Emergency Food Supply: Week 25
The 3-Month Pantry
Our next project is a big one. We’re going to start our emergency pantry by setting aside a 3-month supply of food.
Why Store Extra Food?
Earlier in the series, we set aside a small emergency food supply of a few days. But in a serious emergency situation, that is not going to be enough. In a real emergency, grocery store shelves will be bare within 3 days. Travel may be difficult. Money will be tight. Having extra food at home will not only ensure your family is fed, but it will free up resources for people who truly need help because they could not afford to prepare.
Rather than being part of the problem of large numbers of hungry people, you have, at the very least, taken yourself out of the picture. When it makes sense to do so, you may also become an asset to neighbors in need.
What Kind of Emergency Are You Preparing For?
Answering this question will help you make decisions about how much food and what type of food you want to store. Here are a few types of emergencies a family or community could face in the future:
- Job loss
- Personal medical issues that make it hard to get to the store, such as broken bones
- Flu or an epidemic with quarantine and travel restrictions
- Food system collapse and food shortages
Why Three Months?
Some people who are concerned about preparedness (like the Mormon Church) strive to have a one-year pantry. This is a major commitment of time and finances. The Transition Longfellow volunteers felt it would be easier to start building a 3-month pantry. Once you have achieved that goal, you can repeat the steps to add another 3 month’s worth of food and beverages and repeat until you have reached your goal, whatever that may be.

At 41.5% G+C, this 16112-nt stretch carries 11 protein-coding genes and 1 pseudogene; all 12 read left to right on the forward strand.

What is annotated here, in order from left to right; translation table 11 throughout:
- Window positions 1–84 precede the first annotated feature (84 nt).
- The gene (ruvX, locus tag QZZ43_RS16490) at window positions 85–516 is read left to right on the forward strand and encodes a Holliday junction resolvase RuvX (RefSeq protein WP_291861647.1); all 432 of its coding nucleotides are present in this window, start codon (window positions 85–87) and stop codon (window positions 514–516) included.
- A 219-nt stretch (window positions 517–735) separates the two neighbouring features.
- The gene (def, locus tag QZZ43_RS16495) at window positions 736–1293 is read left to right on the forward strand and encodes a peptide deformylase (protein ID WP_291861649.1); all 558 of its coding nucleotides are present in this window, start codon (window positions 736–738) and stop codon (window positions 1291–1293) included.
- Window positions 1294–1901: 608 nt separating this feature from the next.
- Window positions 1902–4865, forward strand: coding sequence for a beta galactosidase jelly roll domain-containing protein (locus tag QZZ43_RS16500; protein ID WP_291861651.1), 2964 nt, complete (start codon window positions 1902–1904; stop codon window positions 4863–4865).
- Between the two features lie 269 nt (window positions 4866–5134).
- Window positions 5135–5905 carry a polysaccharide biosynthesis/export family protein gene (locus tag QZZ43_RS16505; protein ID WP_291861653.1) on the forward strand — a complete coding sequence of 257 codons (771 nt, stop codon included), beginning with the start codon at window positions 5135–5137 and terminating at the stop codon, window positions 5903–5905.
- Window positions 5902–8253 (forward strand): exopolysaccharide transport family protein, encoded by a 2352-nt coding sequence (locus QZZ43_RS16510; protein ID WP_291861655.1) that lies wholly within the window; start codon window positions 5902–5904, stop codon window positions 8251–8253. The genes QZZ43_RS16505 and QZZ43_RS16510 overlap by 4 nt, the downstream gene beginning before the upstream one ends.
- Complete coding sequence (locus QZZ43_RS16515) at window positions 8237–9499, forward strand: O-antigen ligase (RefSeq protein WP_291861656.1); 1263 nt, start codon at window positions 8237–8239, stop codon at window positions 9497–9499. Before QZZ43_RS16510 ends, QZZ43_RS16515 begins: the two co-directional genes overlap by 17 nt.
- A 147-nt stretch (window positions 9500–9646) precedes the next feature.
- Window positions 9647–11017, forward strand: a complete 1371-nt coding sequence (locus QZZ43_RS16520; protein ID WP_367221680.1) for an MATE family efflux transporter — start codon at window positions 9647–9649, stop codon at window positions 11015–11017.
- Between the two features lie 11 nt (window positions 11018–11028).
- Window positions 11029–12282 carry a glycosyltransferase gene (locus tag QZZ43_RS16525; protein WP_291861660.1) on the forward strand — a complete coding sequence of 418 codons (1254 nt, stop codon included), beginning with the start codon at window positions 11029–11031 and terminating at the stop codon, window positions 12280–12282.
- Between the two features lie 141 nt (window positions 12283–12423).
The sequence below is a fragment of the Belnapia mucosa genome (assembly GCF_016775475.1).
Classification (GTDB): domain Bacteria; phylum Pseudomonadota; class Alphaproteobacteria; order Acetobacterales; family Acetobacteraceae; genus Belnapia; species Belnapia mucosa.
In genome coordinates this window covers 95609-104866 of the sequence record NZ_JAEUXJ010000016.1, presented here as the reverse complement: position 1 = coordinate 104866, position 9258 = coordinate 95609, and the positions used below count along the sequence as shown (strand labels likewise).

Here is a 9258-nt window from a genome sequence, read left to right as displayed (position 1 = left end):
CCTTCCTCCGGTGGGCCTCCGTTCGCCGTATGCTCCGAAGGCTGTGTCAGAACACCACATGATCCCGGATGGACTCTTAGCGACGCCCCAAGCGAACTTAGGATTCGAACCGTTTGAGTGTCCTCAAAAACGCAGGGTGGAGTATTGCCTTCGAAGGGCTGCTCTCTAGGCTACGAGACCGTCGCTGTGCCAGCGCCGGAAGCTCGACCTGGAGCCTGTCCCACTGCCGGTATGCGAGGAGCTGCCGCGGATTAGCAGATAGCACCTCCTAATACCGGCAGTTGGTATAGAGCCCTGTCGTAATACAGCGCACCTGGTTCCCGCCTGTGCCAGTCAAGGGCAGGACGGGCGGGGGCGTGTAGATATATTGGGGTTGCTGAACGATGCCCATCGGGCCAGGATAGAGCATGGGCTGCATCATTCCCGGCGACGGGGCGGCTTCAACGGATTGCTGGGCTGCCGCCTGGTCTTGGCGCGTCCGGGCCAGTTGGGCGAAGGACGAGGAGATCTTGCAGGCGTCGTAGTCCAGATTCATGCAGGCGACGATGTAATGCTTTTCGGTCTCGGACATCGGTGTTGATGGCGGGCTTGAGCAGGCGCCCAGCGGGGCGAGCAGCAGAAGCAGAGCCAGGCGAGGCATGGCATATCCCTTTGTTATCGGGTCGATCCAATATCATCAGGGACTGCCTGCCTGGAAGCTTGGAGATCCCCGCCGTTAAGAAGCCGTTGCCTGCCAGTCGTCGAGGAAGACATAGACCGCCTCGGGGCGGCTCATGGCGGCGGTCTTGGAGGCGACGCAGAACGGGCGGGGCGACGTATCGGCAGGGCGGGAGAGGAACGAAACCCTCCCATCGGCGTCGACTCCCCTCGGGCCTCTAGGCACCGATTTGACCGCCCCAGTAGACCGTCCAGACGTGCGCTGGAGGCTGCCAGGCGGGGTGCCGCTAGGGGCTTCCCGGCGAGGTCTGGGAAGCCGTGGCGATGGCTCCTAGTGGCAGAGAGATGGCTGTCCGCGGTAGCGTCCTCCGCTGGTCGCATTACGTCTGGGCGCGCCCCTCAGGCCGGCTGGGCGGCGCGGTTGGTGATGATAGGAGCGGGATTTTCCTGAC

In the coming weeks, we’re going to:
- Take an inventory of space and figure out where to store the extra food you’re going to accumulate.
- Consider food storage methods, longevity, and protection from infestation.
- Identify what kinds of food to store for our family’s particular needs and tastes and think about health needs.
- Learn about food rotation so food stays viable and doesn’t go to waste.
We’re going to think in terms of storing 90 breakfasts, 90 lunches, and 90 dinners, with beverages and snacks (this is for one person).
For the next two weeks, jot down what you and other family members eat at each meal so you know what people like and feel comfortable eating. Contrary to what you may think, in a stressful situation people do not eat whatever is available. Rather, people lose their appetite and fail to eat enough. So it makes no sense to store food that you don’t or won’t eat just because someone said it was good emergency rations. Start taking notes now on your family’s eating habits.
Also this week, take an inventory of your current pantry.
- What do you have
- How much of it
- On the shelf or in the freezer
Google “Pantry Inventory Form” for examples of forms you can use for this purpose. While you’re looking at your food supplies, take a moment to move those with a looming expiration date to the front of the cabinet so you use them soon.
Do you know how fast you use the food you have? One way to determine this is to label each item with the date when you put it in the cupboard/freezer. For example, label 2 jars of peanut butter with the date and (#1 of 2, #2 of 2). When you open the second jar, you can see how long it took to use up the first one. If it took you 2 months, you need 2 jars for a 3-month supply.
This works for anything that comes in a package you can write on – laundry soap, shampoo, dish soap.
Transition Longfellow [hosted] a book group on Sharon Astyk’s book, “Independence Days: A Guide to Sustainable Food Storage and Preservation.” The book is out of print but can easily be found online. Consider hosting a book group to join with neighbors who are discussing food preservation and the emergency pantry. You can also join a Facebook group. There are several.